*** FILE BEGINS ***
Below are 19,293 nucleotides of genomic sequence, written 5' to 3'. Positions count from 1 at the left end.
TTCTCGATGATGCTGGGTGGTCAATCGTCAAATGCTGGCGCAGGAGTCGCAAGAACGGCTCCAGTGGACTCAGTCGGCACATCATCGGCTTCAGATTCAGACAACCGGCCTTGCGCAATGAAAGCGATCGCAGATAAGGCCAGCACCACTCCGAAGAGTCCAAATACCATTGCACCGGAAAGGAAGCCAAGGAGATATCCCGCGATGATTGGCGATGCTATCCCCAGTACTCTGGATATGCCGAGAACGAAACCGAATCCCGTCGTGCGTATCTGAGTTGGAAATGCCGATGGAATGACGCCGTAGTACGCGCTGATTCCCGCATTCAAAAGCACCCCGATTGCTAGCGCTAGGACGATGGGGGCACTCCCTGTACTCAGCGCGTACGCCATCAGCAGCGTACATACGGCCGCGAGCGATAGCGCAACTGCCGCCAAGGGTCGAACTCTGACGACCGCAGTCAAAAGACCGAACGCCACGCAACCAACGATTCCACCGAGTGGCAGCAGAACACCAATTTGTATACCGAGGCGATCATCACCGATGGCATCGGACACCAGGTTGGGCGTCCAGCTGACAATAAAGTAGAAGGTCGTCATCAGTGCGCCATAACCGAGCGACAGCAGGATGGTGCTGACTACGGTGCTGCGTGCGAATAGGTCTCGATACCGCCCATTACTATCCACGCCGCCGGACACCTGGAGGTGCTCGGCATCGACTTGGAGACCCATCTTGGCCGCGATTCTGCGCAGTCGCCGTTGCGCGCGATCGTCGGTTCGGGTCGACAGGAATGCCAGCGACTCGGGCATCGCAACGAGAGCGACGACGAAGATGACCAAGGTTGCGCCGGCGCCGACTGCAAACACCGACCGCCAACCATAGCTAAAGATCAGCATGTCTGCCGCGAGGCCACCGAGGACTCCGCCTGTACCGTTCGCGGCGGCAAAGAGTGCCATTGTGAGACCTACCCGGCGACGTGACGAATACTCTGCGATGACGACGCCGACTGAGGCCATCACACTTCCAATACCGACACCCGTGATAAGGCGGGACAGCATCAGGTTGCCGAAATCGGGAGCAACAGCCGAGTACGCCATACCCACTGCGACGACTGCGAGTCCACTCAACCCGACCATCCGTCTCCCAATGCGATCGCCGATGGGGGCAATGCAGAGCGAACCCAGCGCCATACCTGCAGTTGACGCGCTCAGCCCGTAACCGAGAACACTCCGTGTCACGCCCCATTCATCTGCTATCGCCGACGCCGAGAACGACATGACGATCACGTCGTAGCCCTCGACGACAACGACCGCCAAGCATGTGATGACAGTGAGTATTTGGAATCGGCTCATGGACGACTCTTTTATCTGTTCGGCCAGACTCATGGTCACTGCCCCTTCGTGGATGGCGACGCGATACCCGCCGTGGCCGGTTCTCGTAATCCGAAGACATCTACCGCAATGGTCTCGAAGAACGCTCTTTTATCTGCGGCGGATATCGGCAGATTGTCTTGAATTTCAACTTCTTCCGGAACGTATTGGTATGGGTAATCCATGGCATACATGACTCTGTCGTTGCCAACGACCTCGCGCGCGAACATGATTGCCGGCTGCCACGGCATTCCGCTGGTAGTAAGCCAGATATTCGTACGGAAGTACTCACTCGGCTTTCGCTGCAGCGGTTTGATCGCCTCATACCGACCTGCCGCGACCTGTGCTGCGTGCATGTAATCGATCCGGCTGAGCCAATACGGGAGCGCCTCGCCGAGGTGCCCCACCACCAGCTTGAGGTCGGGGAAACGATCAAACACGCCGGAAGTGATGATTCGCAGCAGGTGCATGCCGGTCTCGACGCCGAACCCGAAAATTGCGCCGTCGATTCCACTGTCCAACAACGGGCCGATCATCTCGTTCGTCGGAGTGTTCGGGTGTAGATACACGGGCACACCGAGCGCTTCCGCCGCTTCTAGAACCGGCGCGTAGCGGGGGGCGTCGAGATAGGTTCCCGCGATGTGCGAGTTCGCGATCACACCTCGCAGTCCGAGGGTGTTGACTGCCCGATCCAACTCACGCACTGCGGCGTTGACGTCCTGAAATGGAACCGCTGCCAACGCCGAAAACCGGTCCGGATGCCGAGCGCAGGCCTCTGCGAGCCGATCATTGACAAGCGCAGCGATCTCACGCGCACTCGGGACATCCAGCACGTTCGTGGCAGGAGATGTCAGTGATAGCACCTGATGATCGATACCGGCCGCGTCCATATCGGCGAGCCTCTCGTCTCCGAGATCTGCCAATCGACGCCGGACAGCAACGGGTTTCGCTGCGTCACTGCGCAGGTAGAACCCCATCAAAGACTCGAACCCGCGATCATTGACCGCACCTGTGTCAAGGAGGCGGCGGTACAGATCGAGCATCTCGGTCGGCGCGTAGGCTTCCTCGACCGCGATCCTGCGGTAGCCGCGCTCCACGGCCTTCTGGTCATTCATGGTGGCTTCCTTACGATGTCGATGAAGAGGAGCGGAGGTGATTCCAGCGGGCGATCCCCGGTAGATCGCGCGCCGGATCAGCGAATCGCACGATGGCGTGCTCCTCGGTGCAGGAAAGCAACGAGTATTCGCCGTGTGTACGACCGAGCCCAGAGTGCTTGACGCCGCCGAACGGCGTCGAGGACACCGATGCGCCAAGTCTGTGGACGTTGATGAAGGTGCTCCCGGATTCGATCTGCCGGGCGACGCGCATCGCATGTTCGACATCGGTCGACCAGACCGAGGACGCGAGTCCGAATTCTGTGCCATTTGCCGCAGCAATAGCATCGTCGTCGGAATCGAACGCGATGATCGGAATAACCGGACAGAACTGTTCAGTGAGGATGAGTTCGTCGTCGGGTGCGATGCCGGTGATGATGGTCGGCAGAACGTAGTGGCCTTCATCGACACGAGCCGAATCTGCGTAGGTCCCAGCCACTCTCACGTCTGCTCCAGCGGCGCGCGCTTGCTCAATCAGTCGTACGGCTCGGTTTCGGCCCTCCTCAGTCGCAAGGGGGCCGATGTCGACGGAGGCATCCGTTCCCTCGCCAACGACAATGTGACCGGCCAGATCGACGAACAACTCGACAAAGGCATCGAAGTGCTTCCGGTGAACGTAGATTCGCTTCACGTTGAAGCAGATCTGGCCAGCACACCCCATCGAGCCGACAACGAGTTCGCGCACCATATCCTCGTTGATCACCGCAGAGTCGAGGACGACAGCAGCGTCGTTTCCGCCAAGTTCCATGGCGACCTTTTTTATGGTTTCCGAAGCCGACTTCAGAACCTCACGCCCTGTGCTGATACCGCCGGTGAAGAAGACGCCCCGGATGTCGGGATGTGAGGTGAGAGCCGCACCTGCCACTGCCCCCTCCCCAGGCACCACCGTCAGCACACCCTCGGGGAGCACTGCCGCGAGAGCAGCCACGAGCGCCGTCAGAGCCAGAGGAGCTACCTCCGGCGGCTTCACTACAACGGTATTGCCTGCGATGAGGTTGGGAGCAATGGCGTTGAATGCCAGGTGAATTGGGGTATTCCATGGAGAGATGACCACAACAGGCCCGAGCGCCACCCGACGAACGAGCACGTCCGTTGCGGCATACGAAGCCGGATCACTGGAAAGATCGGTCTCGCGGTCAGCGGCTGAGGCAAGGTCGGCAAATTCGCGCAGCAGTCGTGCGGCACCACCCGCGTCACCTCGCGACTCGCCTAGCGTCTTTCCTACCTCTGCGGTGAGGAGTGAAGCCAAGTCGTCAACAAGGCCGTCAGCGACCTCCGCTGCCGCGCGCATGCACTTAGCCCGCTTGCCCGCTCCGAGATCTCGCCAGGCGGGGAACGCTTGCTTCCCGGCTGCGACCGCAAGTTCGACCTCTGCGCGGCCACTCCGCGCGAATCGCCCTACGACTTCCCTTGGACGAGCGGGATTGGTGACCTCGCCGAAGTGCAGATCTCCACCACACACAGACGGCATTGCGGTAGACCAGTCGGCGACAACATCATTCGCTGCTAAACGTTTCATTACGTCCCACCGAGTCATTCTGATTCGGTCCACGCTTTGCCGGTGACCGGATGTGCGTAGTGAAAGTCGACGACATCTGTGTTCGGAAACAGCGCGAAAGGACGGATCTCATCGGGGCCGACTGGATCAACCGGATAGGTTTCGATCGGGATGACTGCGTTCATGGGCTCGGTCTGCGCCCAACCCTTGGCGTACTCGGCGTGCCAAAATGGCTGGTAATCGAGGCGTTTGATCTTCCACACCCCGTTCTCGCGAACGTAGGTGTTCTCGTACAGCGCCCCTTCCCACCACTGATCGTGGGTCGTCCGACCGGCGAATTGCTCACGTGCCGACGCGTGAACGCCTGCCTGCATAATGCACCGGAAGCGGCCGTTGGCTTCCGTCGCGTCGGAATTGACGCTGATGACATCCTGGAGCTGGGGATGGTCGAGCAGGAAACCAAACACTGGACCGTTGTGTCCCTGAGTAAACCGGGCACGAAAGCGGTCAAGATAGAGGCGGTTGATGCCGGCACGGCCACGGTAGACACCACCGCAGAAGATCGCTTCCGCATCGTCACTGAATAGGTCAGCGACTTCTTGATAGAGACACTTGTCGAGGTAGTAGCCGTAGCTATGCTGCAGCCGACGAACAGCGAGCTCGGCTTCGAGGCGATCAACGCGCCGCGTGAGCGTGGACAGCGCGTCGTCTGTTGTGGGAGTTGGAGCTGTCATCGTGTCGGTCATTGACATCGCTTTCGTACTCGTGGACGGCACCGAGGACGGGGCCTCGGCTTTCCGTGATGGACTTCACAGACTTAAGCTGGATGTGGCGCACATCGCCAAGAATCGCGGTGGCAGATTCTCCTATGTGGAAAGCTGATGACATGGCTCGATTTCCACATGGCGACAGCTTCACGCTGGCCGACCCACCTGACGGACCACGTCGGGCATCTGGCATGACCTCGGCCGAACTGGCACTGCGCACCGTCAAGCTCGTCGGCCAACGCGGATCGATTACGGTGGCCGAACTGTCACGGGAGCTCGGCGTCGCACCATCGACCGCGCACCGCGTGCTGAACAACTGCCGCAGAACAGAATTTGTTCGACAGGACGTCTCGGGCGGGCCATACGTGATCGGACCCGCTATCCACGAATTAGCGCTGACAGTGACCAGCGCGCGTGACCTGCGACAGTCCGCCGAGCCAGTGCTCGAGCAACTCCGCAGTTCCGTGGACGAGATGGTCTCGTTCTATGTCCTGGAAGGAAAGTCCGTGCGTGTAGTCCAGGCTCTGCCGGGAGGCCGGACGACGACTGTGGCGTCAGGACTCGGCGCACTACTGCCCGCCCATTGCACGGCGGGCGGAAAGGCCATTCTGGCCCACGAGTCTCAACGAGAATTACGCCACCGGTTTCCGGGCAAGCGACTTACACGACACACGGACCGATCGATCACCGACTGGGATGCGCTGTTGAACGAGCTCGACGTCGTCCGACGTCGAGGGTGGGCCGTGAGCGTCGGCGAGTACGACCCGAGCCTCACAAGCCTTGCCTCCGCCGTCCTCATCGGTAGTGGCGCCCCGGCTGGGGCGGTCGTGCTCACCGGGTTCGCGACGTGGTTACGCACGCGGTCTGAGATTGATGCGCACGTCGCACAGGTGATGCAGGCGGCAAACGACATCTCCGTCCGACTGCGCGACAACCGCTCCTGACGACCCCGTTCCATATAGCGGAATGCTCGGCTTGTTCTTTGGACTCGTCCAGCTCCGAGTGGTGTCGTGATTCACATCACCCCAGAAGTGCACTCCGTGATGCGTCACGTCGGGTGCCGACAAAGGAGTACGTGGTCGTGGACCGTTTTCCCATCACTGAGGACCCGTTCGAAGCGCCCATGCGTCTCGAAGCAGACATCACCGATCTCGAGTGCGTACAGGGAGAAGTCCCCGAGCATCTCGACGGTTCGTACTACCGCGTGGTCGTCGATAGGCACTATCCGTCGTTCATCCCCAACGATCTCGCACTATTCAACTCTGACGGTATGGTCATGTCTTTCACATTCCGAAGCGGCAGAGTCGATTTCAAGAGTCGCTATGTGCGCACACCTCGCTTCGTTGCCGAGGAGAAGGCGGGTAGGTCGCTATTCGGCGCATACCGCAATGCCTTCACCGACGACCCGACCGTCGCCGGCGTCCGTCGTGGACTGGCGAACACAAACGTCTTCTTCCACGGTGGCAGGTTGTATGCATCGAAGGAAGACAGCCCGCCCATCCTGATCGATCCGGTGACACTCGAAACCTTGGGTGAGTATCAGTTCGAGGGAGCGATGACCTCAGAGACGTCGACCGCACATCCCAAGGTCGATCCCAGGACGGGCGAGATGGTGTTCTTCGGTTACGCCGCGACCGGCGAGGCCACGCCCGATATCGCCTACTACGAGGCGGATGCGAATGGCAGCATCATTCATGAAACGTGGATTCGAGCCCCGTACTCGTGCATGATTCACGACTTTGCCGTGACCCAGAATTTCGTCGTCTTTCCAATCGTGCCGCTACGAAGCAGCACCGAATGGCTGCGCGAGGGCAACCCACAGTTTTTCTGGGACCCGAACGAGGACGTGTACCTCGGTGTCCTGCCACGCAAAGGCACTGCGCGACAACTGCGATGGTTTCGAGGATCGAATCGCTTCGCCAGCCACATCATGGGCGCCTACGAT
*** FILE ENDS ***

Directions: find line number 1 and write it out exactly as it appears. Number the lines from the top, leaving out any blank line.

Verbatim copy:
Below are 19,293 nucleotides of genomic sequence, written 5' to 3'. Positions count from 1 at the left end.